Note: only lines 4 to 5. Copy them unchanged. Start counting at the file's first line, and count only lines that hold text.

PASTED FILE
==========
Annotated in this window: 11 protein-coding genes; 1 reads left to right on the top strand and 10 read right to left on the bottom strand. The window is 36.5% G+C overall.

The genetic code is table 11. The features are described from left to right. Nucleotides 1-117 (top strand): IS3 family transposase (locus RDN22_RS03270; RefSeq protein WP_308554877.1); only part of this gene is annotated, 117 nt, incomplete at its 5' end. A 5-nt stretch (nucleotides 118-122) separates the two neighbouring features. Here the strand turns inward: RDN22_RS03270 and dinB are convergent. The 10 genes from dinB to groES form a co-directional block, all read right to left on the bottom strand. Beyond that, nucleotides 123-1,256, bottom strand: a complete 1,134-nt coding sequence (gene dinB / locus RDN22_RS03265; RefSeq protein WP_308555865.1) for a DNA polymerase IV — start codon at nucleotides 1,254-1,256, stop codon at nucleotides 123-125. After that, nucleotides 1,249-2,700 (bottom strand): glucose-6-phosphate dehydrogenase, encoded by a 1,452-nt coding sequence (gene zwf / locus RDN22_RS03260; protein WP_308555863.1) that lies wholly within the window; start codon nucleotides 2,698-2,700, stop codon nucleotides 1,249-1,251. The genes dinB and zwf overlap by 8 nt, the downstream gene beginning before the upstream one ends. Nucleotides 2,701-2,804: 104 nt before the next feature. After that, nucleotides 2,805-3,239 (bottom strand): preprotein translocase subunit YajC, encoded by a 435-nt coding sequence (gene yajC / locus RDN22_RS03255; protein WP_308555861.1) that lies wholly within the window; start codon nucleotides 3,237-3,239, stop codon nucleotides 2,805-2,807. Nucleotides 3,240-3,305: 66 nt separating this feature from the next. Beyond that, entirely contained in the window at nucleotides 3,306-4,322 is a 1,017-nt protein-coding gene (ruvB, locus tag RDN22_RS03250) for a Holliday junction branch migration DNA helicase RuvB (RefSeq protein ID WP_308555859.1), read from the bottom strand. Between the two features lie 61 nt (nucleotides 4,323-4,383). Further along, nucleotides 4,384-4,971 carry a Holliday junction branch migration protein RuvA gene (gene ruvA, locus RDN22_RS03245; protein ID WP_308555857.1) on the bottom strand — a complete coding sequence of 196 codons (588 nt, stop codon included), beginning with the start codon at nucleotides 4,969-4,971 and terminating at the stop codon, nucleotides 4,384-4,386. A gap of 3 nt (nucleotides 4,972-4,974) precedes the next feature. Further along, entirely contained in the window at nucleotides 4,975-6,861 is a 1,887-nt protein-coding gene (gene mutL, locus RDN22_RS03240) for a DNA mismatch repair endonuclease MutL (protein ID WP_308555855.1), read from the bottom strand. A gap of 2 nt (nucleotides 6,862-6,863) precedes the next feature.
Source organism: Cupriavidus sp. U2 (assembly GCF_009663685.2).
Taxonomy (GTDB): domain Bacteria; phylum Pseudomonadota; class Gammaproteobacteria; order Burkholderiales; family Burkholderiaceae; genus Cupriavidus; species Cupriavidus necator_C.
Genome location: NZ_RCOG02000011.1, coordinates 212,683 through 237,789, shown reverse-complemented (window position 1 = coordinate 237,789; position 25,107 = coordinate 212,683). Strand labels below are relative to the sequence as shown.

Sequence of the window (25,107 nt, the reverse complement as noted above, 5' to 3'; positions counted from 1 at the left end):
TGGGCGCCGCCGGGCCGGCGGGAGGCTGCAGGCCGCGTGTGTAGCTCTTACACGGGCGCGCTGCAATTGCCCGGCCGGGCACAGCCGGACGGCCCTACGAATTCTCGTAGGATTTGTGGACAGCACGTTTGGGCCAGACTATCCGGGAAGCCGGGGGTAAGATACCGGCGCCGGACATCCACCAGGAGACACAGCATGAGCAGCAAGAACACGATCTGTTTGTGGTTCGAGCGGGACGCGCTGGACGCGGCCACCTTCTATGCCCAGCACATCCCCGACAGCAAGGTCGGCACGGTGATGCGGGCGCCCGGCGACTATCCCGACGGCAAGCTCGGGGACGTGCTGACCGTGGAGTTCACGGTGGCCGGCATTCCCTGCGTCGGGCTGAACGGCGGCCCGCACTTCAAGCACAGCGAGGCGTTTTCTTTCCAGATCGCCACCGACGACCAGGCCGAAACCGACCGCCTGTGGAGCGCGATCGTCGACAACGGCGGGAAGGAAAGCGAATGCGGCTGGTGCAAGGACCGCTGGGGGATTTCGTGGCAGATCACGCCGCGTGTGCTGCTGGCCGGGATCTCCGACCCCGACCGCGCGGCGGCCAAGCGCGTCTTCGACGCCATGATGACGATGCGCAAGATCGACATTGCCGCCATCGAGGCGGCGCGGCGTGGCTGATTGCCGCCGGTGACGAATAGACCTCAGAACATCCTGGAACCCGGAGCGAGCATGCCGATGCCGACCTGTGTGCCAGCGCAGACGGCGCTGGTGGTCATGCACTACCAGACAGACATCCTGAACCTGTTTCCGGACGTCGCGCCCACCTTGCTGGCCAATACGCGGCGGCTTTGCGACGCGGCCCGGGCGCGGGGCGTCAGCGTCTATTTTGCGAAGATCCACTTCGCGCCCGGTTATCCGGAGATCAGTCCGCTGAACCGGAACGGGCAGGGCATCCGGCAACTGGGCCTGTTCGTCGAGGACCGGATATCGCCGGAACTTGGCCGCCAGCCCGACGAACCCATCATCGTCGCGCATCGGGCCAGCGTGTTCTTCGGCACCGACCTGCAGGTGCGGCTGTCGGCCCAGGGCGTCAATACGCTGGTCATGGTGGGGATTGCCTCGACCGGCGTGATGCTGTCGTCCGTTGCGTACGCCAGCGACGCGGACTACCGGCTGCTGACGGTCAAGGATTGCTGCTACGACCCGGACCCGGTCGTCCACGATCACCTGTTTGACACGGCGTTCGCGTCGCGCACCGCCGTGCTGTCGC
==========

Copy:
Taxonomy (GTDB): domain Bacteria; phylum Pseudomonadota; class Gammaproteobacteria; order Burkholderiales; family Burkholderiaceae; genus Cupriavidus; species Cupriavidus necator_C.
Genome location: NZ_RCOG02000011.1, coordinates 212,683 through 237,789, shown reverse-complemented (window position 1 = coordinate 237,789; position 25,107 = coordinate 212,683). Strand labels below are relative to the sequence as shown.